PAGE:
- Last Updated: 12:22 PM, May 25, 2012
- Posted: 10:15 PM, May 24, 2012
Schoolhouse glock. In Japanese, with English subtitles. Running time: 114 minutes. Not rated (graphic violence). At the IFC Center, Sixth Avenue at Third Street.
A grimly futuristic society, a group of kids fighting to the death: déjà vu, eh? Japan’s bloody “Battle Royale” actually got there before “The Hunger Games” — released in 2000, it became a global cult hit, and is finally getting a theatrical debut here.
Despite the conceptual similarity, the two films really are dystopian apples and oranges: This one’s a thoroughly campy exercise in teen melodrama and Grand Guignol gore (how gory? it’s one of Quentin Tarantino’s favorite movies), the other a straight-faced action pic.
In the then-future of 2002, Japan faces an economic crisis and the rebellion of the country’s youth. The government cracks down, mandating that one ninth-grade class will be selected each year, its members forced to kill each other off until there’s a lone survivor. As prologue, we see a phalanx of TV cameras following the deranged-looking winner of the previous B.R. (curiously, the film’s only mention of media coverage).
A busload of drugged field-trip-bound students wake on a remote island, where they’re informed by a highly disgruntled former teacher (Takeshi Kitano) of what’s about to go down. A few dissenters are made examples of, a perky introductory video is shown and the class is booted into the wilderness, armed with food and some type of weapon (one unfortunate fellow gets a pot lid) and fitted with explosive collars.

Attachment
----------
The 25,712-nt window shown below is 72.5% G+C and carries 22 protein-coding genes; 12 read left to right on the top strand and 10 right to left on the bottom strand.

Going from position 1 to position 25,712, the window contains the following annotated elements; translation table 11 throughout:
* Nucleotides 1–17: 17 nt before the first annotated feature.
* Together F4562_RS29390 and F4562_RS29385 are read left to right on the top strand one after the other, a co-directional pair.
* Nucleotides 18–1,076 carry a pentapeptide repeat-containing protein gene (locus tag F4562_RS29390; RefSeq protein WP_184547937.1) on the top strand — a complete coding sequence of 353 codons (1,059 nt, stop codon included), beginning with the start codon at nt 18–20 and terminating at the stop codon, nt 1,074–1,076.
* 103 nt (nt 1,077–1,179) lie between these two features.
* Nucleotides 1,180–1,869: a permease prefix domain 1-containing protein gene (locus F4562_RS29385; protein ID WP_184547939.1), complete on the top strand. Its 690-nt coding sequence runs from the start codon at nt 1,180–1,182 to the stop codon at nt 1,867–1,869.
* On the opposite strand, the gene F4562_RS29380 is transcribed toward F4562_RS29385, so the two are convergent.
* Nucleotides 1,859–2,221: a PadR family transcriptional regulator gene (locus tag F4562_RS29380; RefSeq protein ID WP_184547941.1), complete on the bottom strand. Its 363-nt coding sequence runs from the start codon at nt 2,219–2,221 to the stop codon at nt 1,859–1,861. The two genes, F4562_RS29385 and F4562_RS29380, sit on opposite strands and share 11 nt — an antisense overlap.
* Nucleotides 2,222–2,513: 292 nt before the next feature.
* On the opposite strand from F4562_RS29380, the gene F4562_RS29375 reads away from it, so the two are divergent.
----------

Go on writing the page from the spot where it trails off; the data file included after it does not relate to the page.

From here on, it’s basically a series of sketches that end with someone — or several someones — dying a shrieking, graphic death at the hands of a classmate. Social priorities hang on till the bitter end: Last words tend to be “I always had a crush on you” or “Why are you such a bitch?”
Stylistically it’s a beauty, with khaki-uniformed waifs fighting for their lives to a crashing classical score.
Sure, the late director Kinji Fukasaku doesn’t seem to care too much about plot (those “danger zones” never materialize, and the rationale for the whole thing is pretty murky), but his “Battle Royale” is a delightfully twisted romp: The odds, in this game, don’t seem in anybody’s favor.